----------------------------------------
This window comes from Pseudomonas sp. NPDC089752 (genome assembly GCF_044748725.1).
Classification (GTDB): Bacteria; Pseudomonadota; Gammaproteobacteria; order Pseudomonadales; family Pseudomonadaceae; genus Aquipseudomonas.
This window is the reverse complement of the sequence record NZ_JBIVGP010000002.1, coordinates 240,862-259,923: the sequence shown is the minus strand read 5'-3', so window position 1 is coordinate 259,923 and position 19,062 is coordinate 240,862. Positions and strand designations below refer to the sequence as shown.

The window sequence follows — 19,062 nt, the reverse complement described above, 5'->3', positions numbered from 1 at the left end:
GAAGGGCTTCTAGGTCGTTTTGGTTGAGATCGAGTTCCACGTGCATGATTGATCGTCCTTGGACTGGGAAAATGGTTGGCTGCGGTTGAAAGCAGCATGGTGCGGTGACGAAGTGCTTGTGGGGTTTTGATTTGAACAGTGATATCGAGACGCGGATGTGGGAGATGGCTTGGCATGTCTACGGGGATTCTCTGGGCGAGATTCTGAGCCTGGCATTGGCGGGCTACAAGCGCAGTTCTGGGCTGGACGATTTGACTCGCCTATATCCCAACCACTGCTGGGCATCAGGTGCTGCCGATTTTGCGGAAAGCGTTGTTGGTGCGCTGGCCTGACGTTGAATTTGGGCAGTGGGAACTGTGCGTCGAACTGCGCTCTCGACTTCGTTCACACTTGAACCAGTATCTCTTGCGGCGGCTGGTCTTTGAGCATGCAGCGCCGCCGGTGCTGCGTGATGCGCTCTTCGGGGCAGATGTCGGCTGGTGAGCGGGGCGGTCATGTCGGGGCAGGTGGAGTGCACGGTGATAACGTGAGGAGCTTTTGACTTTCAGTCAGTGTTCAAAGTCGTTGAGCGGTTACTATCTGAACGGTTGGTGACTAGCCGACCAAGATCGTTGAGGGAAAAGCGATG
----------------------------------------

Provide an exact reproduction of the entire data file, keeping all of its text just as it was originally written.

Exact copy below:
This window comes from Pseudomonas sp. NPDC089752 (genome assembly GCF_044748725.1).
Classification (GTDB): Bacteria; Pseudomonadota; Gammaproteobacteria; order Pseudomonadales; family Pseudomonadaceae; genus Aquipseudomonas.
This window is the reverse complement of the sequence record NZ_JBIVGP010000002.1, coordinates 240,862-259,923: the sequence shown is the minus strand read 5'-3', so window position 1 is coordinate 259,923 and position 19,062 is coordinate 240,862. Positions and strand designations below refer to the sequence as shown.

The window sequence follows — 19,062 nt, the reverse complement described above, 5'->3', positions numbered from 1 at the left end:
GAAGGGCTTCTAGGTCGTTTTGGTTGAGATCGAGTTCCACGTGCATGATTGATCGTCCTTGGACTGGGAAAATGGTTGGCTGCGGTTGAAAGCAGCATGGTGCGGTGACGAAGTGCTTGTGGGGTTTTGATTTGAACAGTGATATCGAGACGCGGATGTGGGAGATGGCTTGGCATGTCTACGGGGATTCTCTGGGCGAGATTCTGAGCCTGGCATTGGCGGGCTACAAGCGCAGTTCTGGGCTGGACGATTTGACTCGCCTATATCCCAACCACTGCTGGGCATCAGGTGCTGCCGATTTTGCGGAAAGCGTTGTTGGTGCGCTGGCCTGACGTTGAATTTGGGCAGTGGGAACTGTGCGTCGAACTGCGCTCTCGACTTCGTTCACACTTGAACCAGTATCTCTTGCGGCGGCTGGTCTTTGAGCATGCAGCGCCGCCGGTGCTGCGTGATGCGCTCTTCGGGGCAGATGTCGGCTGGTGAGCGGGGCGGTCATGTCGGGGCAGGTGGAGTGCACGGTGATAACGTGAGGAGCTTTTGACTTTCAGTCAGTGTTCAAAGTCGTTGAGCGGTTACTATCTGAACGGTTGGTGACTAGCCGACCAAGATCGTTGAGGGAAAAGCGATG